The binding of CR to both Ab1-40 and Ab12-28 was enthalpically driven with highly negative DH and a much smaller negative DS (Table 2). The DH was –119.5 kJ/mol (primary mode) and –81.8 kJ/mol (secondary mode), showing a greater enthalpic contribution for the primary mode. These values also agreed with the work by Wu and coworkers in which they found favorable enthalpic contributions for the binding of CR to GNNQQNY protofibrils that was 102.4 kJ/mol, falling between the values found in this study[38]. According to several models, the optimized spacing and orientation of certain CR groups relative to potential Ab peptide sites suggest that these enthalpic contributions likely originates: 1) electrostatic interaction between the two anionic sulfonates on CR and the cationic amino acids residues, and 2) hydrogen bonding between the two exocyclic NH2 and carbonyl groups in the peptide backbone [23,38]. While it is not always true, these interactions represent the most well accepted contributions to enthalpy [22,38] During the formation of the CR-Ab1-40 complex, the abovementioned two interactions must lead the stabilization of a complex, resulting in an exothermic process.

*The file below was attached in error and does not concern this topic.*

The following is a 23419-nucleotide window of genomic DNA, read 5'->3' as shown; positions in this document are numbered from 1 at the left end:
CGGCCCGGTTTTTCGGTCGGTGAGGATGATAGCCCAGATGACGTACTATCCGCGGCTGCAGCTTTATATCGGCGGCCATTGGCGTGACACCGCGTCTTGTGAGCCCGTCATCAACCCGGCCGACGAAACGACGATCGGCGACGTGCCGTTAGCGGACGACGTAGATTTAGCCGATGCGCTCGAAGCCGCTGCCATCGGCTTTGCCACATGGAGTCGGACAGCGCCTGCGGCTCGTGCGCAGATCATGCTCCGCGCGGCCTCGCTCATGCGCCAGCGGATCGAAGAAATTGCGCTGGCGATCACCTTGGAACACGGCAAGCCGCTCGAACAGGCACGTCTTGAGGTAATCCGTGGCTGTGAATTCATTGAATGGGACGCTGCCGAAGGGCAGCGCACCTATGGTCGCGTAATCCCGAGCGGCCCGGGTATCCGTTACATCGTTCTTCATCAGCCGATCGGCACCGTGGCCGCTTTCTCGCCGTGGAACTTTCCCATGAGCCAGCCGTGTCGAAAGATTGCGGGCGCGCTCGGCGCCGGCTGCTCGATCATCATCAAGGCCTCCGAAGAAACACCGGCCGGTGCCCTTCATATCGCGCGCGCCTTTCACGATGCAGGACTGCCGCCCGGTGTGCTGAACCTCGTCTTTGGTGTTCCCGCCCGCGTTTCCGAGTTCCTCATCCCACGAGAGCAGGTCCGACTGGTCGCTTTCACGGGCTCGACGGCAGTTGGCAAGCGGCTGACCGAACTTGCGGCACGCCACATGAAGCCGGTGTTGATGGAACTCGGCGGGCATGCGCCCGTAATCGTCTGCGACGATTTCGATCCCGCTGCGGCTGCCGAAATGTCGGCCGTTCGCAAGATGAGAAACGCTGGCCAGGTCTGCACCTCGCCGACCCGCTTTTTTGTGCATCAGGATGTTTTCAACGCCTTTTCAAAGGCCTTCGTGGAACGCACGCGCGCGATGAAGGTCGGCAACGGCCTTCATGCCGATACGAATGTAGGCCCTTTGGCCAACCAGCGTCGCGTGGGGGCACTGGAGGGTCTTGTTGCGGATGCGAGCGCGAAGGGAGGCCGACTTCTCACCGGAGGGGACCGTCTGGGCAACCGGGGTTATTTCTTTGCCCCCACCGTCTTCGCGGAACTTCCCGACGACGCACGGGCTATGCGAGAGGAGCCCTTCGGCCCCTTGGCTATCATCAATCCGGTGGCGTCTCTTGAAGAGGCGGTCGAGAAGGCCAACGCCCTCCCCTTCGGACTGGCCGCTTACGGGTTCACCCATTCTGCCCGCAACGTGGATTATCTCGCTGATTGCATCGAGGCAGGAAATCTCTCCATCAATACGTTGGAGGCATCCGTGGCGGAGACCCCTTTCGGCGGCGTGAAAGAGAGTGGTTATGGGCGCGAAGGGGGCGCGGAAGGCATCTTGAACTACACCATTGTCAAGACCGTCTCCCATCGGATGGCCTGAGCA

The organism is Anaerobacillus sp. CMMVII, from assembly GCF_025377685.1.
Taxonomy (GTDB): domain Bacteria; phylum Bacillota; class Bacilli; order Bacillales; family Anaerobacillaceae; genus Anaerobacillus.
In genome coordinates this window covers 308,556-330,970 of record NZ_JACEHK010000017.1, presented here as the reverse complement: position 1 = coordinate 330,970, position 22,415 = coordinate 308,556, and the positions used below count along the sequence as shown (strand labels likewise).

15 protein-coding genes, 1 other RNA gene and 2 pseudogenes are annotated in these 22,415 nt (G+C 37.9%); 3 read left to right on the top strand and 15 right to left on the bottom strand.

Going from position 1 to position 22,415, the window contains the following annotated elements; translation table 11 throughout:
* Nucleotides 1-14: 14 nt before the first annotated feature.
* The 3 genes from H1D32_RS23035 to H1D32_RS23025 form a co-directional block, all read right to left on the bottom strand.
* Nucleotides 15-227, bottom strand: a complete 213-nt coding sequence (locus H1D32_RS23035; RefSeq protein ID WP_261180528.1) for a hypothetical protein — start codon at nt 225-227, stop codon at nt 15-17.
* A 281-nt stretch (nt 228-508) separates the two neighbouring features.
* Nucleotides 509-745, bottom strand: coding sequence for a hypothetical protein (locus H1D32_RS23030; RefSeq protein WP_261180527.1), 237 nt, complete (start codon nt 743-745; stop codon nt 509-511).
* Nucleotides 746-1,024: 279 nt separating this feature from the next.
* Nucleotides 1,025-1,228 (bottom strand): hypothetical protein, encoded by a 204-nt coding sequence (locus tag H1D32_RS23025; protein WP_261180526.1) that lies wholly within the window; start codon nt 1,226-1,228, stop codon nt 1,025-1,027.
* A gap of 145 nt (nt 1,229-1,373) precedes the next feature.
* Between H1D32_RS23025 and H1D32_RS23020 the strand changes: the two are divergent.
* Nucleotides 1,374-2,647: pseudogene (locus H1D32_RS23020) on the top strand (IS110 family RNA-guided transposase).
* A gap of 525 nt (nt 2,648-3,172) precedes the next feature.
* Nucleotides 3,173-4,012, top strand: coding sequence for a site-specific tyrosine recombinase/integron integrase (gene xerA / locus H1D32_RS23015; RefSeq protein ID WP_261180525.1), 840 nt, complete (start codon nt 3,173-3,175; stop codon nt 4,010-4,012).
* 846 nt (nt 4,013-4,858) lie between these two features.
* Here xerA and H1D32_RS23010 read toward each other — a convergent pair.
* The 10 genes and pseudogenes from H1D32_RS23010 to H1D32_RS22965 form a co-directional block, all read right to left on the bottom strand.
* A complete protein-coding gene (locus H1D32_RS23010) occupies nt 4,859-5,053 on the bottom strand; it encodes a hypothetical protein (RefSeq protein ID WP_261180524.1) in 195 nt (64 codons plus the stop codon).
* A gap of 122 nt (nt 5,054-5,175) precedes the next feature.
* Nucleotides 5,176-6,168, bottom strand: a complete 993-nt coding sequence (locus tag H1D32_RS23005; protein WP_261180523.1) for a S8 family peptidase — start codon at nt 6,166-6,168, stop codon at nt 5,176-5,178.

4.3. Discrepancy in Thermal Values for forming CR-A( Complex Between two Methods

1) Experimental condition The buffer environment was found to cause CR dye to bind Ab monomers less favorably. Assuming that the complexation of CR dye is dominated by an electrostatic interaction, the complexation condition must be strongly affected by ionic strength created by the buffer salts. The weak basic condition may quench the positive charge present in the Ab1-40 and Ab1-42 monomers. As mentioned in a later section, the spectroscopic method detects complex under an equilibrium of complex formation rather than detecting the complex as it is formed. In the ITC method, the signals are proportional to the amount of complex produced as incremental amounts of CR dye are injected. Since the binding sites of Ab was presumably closed under the buffer conditions, the amount of the complex corresponding to each injection were likely below the detection limit of the ITC instrument. On the other hand, in a cuvette (spectroscopic method) the complexes were formed under excess CR dye, and this condition is considered to produce enough complexes to be detected by the absorption band.